A new blogpost by Currencycloud has underlined how the coronavirus pandemic and the restrictions put in place due to it has led to the massive growth of digital remittances.
When the world en-masse began to lockdown in March 2020, new challenges arose for the individuals who sent money back to their families in other countries. Prior to the pandemic, people who did this commonly did it in-person on the high street. With the high street closed, the remittance market was forced to go strictly online.
Currencycloud noted the pandemic ‘clearly served as a catalyst for a more rapid digitalisation of the industry’, as it had to adapt quicky, as 75% more people turned to making digital remittances in 2020 than they did in 2019.
The company added, “The lockdowns that occurred as the pandemic took hold caused an acceleration of change not just in retail purchasing habits, which went from high street to digital overnight, but also transformed the way people sent money to their families and friends abroad.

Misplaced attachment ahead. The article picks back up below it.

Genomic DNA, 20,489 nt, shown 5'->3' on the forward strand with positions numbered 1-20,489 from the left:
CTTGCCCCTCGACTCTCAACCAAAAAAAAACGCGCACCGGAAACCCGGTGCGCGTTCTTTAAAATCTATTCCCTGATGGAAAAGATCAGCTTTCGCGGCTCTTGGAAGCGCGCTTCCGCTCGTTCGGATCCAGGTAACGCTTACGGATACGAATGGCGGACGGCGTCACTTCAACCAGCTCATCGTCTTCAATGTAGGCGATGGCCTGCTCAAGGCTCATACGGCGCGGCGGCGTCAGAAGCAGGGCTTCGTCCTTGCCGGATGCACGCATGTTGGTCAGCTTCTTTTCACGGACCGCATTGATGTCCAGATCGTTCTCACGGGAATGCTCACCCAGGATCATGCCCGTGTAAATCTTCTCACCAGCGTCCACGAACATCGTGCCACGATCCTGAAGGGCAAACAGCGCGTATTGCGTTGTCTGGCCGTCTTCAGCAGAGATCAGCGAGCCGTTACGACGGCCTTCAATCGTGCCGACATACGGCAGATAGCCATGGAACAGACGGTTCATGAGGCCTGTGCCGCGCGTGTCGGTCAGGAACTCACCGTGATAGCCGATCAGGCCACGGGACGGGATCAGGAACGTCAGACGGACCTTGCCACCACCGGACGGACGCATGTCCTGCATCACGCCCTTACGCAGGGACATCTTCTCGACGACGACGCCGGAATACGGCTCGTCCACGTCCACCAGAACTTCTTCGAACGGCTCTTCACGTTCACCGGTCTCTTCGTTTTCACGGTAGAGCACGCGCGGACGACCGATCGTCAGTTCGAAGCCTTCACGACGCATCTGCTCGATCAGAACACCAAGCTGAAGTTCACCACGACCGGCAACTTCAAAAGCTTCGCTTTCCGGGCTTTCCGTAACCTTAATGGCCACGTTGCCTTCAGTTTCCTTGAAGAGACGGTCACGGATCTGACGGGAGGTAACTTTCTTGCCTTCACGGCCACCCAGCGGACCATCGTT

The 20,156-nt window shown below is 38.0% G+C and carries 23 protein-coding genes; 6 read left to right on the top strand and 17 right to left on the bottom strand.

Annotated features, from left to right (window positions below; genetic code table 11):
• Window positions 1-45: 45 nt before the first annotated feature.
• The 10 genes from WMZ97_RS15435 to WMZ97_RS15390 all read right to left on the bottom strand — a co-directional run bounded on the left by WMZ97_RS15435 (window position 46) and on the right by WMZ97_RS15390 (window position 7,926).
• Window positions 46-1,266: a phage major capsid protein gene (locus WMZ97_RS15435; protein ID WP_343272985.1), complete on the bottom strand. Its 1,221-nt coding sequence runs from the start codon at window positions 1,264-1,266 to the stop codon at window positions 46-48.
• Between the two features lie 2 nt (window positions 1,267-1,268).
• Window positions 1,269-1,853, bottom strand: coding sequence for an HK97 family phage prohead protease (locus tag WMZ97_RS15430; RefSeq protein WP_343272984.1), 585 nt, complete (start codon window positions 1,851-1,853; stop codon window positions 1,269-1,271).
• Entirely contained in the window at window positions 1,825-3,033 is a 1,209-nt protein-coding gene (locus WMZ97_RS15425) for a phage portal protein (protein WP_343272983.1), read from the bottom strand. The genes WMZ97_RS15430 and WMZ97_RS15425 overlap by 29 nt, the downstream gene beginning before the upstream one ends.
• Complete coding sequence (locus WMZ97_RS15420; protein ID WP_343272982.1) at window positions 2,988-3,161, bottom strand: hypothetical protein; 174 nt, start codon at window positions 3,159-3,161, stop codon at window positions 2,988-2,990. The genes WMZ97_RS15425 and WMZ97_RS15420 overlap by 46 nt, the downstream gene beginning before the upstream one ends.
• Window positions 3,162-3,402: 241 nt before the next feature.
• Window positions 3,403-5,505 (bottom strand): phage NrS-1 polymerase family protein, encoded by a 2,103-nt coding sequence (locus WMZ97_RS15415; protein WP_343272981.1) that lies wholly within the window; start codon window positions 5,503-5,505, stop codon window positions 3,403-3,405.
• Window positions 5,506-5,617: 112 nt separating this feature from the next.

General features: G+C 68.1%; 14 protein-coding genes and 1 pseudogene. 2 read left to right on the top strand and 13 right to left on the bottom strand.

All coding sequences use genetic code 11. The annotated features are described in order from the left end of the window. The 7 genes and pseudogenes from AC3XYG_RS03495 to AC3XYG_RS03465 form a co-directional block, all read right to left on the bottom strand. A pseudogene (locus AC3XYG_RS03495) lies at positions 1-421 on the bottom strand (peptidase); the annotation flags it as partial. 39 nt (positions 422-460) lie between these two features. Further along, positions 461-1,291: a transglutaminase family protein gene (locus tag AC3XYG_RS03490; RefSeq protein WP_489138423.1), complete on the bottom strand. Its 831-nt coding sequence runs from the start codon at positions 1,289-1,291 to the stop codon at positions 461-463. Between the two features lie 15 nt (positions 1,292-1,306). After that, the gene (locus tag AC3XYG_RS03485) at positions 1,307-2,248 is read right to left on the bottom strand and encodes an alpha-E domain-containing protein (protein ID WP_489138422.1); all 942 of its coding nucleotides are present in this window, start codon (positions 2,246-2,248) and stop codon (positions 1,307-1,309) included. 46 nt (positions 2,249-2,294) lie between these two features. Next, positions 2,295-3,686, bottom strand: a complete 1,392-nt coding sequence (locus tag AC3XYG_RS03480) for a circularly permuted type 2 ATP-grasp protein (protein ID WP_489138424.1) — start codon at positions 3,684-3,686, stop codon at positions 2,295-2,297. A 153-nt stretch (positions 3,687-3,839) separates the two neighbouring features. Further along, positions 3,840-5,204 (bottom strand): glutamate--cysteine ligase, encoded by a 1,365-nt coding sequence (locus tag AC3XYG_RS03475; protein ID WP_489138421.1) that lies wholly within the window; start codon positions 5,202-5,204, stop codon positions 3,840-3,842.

“With one in nine people on the planet relying on remittances, their needs were not going to stop because of the pandemic. So, when the bricks and mortar remittance service providers shut up shop during lockdown, existing service providers moved quickly to stay in business and offer their customers an easy way to access their services.”
This explosion in the digital remittances market has seen FinTechs like Transferwise, WorldRemit and Remitly experience huge growth due to the change in behaviours. In April 2020 for example, World Remit reported a 150% year-on-year growth in new customers, while digital-only Azimo secured a 100% month-on-month uptick in customers in the same month.
Also as important has been the shift of how remittances are done post-pandemic, with mobile now seen as the preferred way of sending and receiving cash. Countries in Asia such as China and a number of African markets have led the way in this area, with mobile app tracking firm Apptopia reporting year-on-year growth of 52% of mobile app downloads across leading remittance players. Leading this demographically is the younger population, who have benefitted from the speed, ease and convenience of mobile apps and services.
Currencycloud added, “While the acceleration of digital has been relatively smooth for some of the bigger players, it’s equally possible for smaller high street remittance businesses to improve their offer to their customers by launching new digital remittance products.”
Read the full blogpost here.
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